I can’t help focusing on both the poem’s implied advantages of doubt, and its description – as though it were like a knee jerk to doctor’s tap. Customarily, doubt is seen as a chosen lack of conviction or uncertainty toward something others do or believe. Is it not? Or, like suspicion, an attitude that is aimed at others. Rarely, is doubt aimed inward seen as sensible. The poem looks at doubt’s instinctive characteristics. And, that this instinct is one of self preservation.

Sometimes I am good at handling the relationships, finances and commitments in my life. At other times, my perceptions challenge what formerly seemed to come natural. Shock after great pain is when “An Unreality is lent, / A merciful Mirage” keeps me from comprehending for a time how much my reality has changed.

In smaller shocks to my system, outcomes are also unpredictable. For example, my tastes are more lavish than I can afford. If a financial opportunity comes up, will my susceptibility to beautiful clothes, jewelry, books and art sabotage my ability to handle relationships involved to turn transactions to my benefit.  Clearly, two distinct truths clamor for “That (which) makes the living possible”.

The outcome turns entirely on the Doubt Instinct. To personalize Dickinson’s “Us” of the first line into “me,” one or the other alternative (spending unwisely or organizing wisely) will hold sway. If my doubt instinct operates for my long-term benefit my tendency toward extravagance will be held at bay. Will it be strong and instinctive? Enough that I am careful not to invest money needed for everyday living? Doubt, “While it suspends the lives” , may last for seconds or days.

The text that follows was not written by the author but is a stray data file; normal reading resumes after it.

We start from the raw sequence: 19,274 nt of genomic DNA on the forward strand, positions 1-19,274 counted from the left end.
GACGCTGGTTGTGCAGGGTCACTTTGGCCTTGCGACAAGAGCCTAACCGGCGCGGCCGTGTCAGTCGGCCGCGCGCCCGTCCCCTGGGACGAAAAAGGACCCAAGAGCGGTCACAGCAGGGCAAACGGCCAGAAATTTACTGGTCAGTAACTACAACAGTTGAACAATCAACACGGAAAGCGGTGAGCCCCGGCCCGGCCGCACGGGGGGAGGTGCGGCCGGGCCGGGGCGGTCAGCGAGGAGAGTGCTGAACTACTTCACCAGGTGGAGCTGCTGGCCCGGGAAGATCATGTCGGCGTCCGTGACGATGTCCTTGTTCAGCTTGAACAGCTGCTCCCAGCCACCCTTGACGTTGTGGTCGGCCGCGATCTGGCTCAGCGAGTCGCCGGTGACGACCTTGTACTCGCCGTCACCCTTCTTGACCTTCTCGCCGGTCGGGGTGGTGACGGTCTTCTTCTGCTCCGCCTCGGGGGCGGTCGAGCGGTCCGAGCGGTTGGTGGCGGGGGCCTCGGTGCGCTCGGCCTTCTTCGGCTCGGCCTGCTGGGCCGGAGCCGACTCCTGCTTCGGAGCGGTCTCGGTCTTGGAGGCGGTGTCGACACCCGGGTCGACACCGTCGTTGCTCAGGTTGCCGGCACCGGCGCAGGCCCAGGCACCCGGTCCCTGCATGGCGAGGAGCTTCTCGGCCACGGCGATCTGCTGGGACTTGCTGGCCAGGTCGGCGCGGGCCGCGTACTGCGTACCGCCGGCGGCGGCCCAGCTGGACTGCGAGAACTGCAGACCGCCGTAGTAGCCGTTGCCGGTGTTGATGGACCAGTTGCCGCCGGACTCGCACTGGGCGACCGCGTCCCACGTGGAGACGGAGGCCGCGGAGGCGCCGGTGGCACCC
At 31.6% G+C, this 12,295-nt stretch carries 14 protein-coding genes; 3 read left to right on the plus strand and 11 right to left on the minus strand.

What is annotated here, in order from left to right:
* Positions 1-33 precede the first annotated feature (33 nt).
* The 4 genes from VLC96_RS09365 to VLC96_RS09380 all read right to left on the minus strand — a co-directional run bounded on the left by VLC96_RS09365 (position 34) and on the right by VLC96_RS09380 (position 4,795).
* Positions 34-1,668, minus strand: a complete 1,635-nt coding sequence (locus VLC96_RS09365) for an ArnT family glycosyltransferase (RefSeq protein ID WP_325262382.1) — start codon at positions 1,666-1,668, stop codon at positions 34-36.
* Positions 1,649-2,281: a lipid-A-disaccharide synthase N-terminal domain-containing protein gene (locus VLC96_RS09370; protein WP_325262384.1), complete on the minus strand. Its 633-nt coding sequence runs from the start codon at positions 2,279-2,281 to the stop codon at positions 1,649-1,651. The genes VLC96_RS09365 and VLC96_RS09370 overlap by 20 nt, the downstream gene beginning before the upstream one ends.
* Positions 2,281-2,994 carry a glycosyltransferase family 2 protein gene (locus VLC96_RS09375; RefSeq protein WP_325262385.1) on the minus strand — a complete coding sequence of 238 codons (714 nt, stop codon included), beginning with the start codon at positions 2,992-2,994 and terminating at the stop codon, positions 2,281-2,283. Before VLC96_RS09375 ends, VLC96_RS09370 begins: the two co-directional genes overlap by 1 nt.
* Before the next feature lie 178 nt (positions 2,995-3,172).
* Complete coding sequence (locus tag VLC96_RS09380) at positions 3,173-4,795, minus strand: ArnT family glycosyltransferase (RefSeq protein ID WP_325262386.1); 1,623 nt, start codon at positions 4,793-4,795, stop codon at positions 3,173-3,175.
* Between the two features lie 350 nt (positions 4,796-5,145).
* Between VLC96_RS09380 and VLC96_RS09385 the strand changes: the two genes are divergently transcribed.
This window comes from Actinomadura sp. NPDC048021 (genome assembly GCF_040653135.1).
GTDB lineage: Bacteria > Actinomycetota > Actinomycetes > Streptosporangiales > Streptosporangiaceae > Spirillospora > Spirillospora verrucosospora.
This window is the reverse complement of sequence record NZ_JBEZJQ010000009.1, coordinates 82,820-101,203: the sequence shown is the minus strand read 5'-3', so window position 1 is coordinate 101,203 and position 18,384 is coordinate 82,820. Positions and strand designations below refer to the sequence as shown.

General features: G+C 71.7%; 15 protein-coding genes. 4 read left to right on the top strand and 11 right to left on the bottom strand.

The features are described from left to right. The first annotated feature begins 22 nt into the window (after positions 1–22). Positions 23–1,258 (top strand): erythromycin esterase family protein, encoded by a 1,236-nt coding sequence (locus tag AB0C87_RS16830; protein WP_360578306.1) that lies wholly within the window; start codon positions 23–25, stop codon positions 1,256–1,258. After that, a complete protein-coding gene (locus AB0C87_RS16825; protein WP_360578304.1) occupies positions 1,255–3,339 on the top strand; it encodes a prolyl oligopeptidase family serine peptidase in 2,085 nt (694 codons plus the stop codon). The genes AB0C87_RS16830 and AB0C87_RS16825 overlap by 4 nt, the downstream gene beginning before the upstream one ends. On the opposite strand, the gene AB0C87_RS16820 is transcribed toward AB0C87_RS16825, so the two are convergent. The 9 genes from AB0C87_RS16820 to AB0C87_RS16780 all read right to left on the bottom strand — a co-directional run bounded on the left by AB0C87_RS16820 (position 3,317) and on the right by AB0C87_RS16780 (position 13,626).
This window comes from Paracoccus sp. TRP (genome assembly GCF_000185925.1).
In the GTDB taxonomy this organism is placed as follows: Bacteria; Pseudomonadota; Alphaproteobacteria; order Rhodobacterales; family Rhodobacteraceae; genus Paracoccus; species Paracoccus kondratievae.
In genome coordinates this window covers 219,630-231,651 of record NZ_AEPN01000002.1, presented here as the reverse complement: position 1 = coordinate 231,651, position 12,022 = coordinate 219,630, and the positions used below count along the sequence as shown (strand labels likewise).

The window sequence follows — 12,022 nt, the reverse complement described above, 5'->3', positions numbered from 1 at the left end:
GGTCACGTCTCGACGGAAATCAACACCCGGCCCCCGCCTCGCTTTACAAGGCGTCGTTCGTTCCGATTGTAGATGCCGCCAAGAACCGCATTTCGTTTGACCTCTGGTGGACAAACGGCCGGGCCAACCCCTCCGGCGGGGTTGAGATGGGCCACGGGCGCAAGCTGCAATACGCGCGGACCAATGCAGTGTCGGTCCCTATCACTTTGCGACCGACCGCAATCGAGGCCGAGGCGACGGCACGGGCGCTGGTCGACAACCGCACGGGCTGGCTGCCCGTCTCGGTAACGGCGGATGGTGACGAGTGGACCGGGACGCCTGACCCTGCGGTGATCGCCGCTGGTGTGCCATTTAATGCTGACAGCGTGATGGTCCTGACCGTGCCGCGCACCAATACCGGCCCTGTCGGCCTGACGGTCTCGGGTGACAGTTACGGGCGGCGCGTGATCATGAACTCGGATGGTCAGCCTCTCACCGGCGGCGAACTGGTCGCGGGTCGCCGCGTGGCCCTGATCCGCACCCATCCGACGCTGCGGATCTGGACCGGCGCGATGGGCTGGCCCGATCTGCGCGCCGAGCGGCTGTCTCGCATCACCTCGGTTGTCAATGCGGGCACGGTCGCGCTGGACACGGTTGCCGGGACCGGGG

Ponder A Poem A Day – Accept What Comes Your Way

With one eye on the so-called big picture, and the other on myself, personal meaning must be discovered. “I cannot buy it – ’tis not sold -” is one of many Emily Dickinson poems I find satisfying for their guiding principle in matters of ego versus destiny. The meaning of life, no less, is forever rooted in these sometimes dueling forces.

I cannot buy it – ’tis not sold –
There is no other in the World –
Mine was the only one

I was so happy I forgot
To shut the Door And it went out
And I am all alone –

If I could find it Anywhere
I would not mind the journey there
Though it took all my store

But just to look it in the Eye –
“Did’st thou”? “Thou did’st not mean”, to say,
Then, turn my Face away.

I remember the first time I recognized that my view of life and myself was not something I could obtain from someone else. “I cannot buy it – ’tis not sold – / There is no other in the World – ” occurred to me when I was too young to be more than quizzical. I was slightly startled, as a little girl, to realize “Mine was the only one” among the outlooks surrounding me that would accompany me always.